In the context of formal foreign language learning in Japan, research posits that Japanese Neo-Confucian training places significant constraints on language use and cultural awareness (Tamai, 1999). Catering to the specialism of Primary and Secondary English Education, a framework has been specifically created for University of Miyazaki students, facilitating their transition over four years, from traditional methods experienced during six years of secondary English instruction, to a Deep approach to learning through English writing. The theory and practice of Humanistic pedagogy are presented as new guidelines, complementing previous Neo-Confucian precepts, for interaction across the skills and with the relevant academic content. Beginning with validation of the learners’ cultural and educational experiences, an exploration of pedagogical materials seeks to provide solutions for ongoing academic learning processes and the students’ challenges as teachers-in-the-making. A balance is kept between learners’ needs to express personal experience, and scholarly exploration of pedagogy. Throughout the process, learners have the chance to perceive and rectify pedagogical misconceptions arising from a previous focus on social training through Surface approaches, as opposed to Deep approaches to learning. In sum, the goal is for students to shift from behavioural repetition to transformative, autonomous learning. Based on the University of Miyazaki motto, “Look at the world, start with the community”, content related to the autochthonous culture and non-Japanese culture within Japan is included. Particular attention is given to the arts, as sources of educational values, and in keeping with the commitment to the arts in the Miyazaki community. Ongoing writing assignments, including weekly “Objective and Subjective” journal entries, provide testimony to students’ prowess within the writing framework. A question, however, lingers regarding the transfer of Deep approaches to learning across the curriculum, and outcomes in the form of graduation theses. Readers are invited to assess the viability of such a project for their own learning environments.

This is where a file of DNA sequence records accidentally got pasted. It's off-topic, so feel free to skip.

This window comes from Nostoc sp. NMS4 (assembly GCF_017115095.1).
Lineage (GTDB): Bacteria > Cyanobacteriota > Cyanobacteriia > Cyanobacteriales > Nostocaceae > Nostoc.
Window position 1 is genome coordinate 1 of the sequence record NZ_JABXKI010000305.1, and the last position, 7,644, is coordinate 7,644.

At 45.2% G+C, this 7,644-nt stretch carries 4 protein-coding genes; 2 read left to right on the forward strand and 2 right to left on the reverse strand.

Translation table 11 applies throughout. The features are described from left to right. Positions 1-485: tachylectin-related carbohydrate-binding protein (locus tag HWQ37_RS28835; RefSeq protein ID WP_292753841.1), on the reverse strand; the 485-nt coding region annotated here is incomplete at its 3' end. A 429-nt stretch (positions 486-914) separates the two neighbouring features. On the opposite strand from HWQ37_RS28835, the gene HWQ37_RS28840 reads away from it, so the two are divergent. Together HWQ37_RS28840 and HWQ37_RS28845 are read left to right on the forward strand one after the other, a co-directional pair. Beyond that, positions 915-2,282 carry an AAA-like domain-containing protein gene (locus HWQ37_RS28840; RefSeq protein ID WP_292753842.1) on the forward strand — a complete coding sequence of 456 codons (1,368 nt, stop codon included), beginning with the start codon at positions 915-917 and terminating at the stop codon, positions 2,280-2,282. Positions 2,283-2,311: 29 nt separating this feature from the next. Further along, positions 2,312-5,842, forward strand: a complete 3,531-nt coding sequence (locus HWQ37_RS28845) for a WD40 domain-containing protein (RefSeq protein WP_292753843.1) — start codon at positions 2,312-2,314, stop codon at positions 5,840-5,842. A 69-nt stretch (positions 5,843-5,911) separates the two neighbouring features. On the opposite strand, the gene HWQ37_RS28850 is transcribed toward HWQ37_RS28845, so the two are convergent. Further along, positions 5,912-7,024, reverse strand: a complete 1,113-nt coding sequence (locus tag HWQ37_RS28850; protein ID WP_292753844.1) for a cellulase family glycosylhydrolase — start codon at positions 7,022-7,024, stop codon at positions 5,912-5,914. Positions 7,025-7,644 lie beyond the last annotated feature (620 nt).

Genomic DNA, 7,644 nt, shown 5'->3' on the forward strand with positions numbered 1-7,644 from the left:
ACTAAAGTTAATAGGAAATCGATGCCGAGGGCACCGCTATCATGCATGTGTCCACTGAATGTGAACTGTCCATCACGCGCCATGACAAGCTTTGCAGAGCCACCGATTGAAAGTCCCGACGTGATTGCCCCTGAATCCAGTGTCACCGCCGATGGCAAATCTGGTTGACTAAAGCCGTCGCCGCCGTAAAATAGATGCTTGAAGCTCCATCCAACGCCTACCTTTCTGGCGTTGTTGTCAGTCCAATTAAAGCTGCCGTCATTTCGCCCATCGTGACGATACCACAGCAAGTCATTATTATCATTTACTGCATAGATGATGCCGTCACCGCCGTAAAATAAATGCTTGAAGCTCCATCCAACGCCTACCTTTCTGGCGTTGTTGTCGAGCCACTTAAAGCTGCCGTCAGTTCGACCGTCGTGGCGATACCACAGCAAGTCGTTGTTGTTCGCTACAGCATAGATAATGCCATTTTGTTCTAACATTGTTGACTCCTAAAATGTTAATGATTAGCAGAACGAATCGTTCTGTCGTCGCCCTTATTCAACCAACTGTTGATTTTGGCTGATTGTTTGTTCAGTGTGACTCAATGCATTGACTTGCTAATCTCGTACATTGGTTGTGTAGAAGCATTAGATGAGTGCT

|Keywords:||Cultural Complementarity, Traditional, Humanistic, Pedagogy, Undergraduate Writing|
Associate Professor, Faculty of Education and Culture, University of Miyazaki, Miyazaki, Japan